Basically, Discovery was an ‘I wonder…” project, a philosophical exercise in discovering just how far the mechanical aspects of the original Kronos concept can go. And ultimately, what Discovery showed was there was a lot of improvement to be had even in a turntable with the performance of the original Kronos.
Enough tech geeking… how does it sound? I liked the original Kronos Pro (and Sparta) for its ability to sound like someone got all the best turntables, pulled out what made them so good individually, then mixed it all together and produced a sound so free from noise and the sort of distortions we normally associate with vinyl. It’s like a ‘Greatest Hits’ of all the best things in turntable replay.
Then you hear the Discovery and realise… none of that gets close and that conclusion is totally wrong. Discovery is perhaps the simplest turntable to review as it just does ‘it’ better; ‘it’ being pretty much everything related to vinyl replay.
So, why was the conclusion about Kronos, Sparta and the other turntables wrong; it’s because each one of those turntables was like applying a photographic filter to the front of a camera lens. The Kronos sounded like it collated the sound of all the other decks because it applied a less intense filter in front of the sound. If the Discovery has a filter applied, it’s completely transparent enough to be functionally invisible. Or inaudible… help me out here, these metaphors won’t mix themselves!
Every recording I played on the Discovery was like listening to it the first time. I was playing pieces of music I’ve been listening to for decades and they sounded as fresh and new as if I’d just slit the plastic wrapping. This is as much down to the Discovery’s uncanny ability to just step through surface noise (it doesn’t make surface noise go away, it just makes it seem irrelevant next to the music being played). Play something light and fast [‘Venus di Milo’ from Television’s iconic Marquee Moon album, Elektra] and that fast and snappy sound comes through. But here’s the kicker; I’ve been playing that album since the mid-80s and I always thought of them as a tight art-punk band from the 1980s, but essentially little more than a vehicle for frontman Tom Verlaine. What I didn’t realise is just how good a band they were. The drummer (Billy Ficca) in particular. And, staying in the same era with good musicians, playing Ian Dury’s New Boots and Panties!! [Stiff] was another one of those records that have been in the collection for decades, one that I know so damn well and one that left me wondering what pale impression of Ian Dury I’d been listening to all these years. This same ‘your records… anew’ applied throughout, from folky guitar to smoky jazz club. From row three of the classical concert hall to head-in-the-bass-bin dub. No foot was ever put wrong, nothing sounded out of place. The Discovery was contributing so little to the sound of vinyl that swapping a cartridge had a bigger net contribution to changes in performance.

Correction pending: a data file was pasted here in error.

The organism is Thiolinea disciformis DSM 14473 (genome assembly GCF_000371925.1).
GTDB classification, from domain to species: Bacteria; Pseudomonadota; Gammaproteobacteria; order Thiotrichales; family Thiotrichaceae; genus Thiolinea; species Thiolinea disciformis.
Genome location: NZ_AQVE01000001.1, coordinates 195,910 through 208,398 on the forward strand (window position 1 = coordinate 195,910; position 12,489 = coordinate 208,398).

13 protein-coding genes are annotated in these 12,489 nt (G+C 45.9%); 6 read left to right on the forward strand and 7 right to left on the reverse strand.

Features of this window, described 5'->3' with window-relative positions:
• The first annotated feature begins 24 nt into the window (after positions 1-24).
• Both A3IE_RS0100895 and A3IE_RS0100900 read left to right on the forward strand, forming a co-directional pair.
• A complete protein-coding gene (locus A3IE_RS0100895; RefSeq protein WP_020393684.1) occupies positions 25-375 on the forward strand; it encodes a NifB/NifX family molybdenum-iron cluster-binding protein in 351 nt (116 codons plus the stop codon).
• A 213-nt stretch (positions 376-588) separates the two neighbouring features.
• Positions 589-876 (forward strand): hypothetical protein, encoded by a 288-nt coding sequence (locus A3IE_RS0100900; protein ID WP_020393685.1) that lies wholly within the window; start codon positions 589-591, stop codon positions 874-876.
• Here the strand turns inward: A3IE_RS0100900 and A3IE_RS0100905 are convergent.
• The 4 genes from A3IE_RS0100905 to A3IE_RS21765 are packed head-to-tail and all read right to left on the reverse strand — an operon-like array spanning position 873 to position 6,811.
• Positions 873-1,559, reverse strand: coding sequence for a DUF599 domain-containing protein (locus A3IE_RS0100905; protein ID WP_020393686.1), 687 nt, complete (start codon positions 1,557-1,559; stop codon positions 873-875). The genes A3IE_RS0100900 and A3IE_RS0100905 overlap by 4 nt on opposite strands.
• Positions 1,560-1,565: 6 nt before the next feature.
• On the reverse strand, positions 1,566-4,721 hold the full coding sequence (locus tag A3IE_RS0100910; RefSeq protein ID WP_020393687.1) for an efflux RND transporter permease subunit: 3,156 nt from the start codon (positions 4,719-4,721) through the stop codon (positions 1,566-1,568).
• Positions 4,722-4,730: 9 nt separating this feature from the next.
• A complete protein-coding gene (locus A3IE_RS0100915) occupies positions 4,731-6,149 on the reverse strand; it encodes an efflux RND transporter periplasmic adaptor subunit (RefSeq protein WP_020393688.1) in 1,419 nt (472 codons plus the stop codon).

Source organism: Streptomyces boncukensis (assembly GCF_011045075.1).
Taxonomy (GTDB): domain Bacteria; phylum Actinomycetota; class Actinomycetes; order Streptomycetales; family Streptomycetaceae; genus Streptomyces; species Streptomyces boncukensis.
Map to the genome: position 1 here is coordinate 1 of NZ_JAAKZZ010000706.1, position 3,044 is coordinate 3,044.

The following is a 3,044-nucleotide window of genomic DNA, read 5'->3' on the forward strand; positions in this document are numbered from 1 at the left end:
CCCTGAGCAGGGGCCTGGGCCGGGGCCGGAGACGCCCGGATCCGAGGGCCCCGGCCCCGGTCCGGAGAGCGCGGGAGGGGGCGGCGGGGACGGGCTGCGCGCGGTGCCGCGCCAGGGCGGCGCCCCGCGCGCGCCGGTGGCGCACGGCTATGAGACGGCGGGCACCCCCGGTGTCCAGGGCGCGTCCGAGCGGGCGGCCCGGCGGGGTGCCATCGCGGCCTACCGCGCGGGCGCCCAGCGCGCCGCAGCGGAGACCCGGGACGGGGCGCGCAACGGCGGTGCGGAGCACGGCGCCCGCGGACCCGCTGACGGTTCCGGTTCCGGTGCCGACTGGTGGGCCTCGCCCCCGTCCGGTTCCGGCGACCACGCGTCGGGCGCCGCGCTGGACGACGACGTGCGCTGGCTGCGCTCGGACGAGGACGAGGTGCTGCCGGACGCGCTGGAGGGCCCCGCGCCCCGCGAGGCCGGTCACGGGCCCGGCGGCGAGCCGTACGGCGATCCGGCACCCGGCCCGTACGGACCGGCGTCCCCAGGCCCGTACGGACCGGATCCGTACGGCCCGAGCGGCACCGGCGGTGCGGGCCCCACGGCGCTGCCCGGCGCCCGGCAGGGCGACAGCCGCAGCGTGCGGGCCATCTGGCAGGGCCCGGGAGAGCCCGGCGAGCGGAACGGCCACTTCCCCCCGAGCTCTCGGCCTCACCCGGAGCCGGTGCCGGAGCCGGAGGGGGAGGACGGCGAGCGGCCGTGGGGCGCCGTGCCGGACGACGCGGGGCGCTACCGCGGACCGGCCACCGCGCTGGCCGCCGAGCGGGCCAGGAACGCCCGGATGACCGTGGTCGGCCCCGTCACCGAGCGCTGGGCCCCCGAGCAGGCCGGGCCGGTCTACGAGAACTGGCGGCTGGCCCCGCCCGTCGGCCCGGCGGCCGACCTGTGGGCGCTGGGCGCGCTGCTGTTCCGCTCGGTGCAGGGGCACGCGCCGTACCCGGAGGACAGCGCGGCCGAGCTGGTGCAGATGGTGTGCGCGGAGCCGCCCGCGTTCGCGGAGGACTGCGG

With this much musical information on show, the Discovery comes with a little in-head readjustment time. Your first listen to the turntable is spent leaning into the loudspeakers, as you savour all that information. Slowly, you start to lean back and enjoy the music, unattenuated by contributions from the deck and arm for what is probably the first time ever.
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